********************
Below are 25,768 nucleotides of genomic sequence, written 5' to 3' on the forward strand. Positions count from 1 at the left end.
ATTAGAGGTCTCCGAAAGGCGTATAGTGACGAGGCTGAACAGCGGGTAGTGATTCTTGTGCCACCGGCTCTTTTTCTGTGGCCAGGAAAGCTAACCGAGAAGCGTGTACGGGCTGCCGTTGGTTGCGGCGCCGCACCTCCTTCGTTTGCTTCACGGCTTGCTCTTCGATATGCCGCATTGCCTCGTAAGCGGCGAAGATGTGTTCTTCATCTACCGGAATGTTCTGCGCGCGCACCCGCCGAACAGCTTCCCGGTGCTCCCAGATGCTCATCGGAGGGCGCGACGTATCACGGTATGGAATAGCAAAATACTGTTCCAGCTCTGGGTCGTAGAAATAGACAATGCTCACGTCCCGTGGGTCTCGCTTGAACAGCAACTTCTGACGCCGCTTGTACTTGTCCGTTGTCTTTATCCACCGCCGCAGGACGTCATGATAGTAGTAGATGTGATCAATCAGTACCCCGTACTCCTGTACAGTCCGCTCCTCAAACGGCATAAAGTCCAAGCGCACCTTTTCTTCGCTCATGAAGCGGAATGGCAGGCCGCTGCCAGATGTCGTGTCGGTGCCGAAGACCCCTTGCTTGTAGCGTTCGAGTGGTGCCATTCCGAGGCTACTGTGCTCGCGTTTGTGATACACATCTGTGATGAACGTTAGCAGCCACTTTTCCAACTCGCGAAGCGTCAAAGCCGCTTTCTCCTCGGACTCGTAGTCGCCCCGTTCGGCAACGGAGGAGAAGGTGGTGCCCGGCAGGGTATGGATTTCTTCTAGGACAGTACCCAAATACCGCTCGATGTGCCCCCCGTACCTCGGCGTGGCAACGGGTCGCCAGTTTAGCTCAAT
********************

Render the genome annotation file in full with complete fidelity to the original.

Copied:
Below are 25,768 nucleotides of genomic sequence, written 5' to 3' on the forward strand. Positions count from 1 at the left end.
ATTAGAGGTCTCCGAAAGGCGTATAGTGACGAGGCTGAACAGCGGGTAGTGATTCTTGTGCCACCGGCTCTTTTTCTGTGGCCAGGAAAGCTAACCGAGAAGCGTGTACGGGCTGCCGTTGGTTGCGGCGCCGCACCTCCTTCGTTTGCTTCACGGCTTGCTCTTCGATATGCCGCATTGCCTCGTAAGCGGCGAAGATGTGTTCTTCATCTACCGGAATGTTCTGCGCGCGCACCCGCCGAACAGCTTCCCGGTGCTCCCAGATGCTCATCGGAGGGCGCGACGTATCACGGTATGGAATAGCAAAATACTGTTCCAGCTCTGGGTCGTAGAAATAGACAATGCTCACGTCCCGTGGGTCTCGCTTGAACAGCAACTTCTGACGCCGCTTGTACTTGTCCGTTGTCTTTATCCACCGCCGCAGGACGTCATGATAGTAGTAGATGTGATCAATCAGTACCCCGTACTCCTGTACAGTCCGCTCCTCAAACGGCATAAAGTCCAAGCGCACCTTTTCTTCGCTCATGAAGCGGAATGGCAGGCCGCTGCCAGATGTCGTGTCGGTGCCGAAGACCCCTTGCTTGTAGCGTTCGAGTGGTGCCATTCCGAGGCTACTGTGCTCGCGTTTGTGATACACATCTGTGATGAACGTTAGCAGCCACTTTTCCAACTCGCGAAGCGTCAAAGCCGCTTTCTCCTCGGACTCGTAGTCGCCCCGTTCGGCAACGGAGGAGAAGGTGGTGCCCGGCAGGGTATGGATTTCTTCTAGGACAGTACCCAAATACCGCTCGATGTGCCCCCCGTACCTCGGCGTGGCAACGGGTCGCCAGTTTAGCTCAAT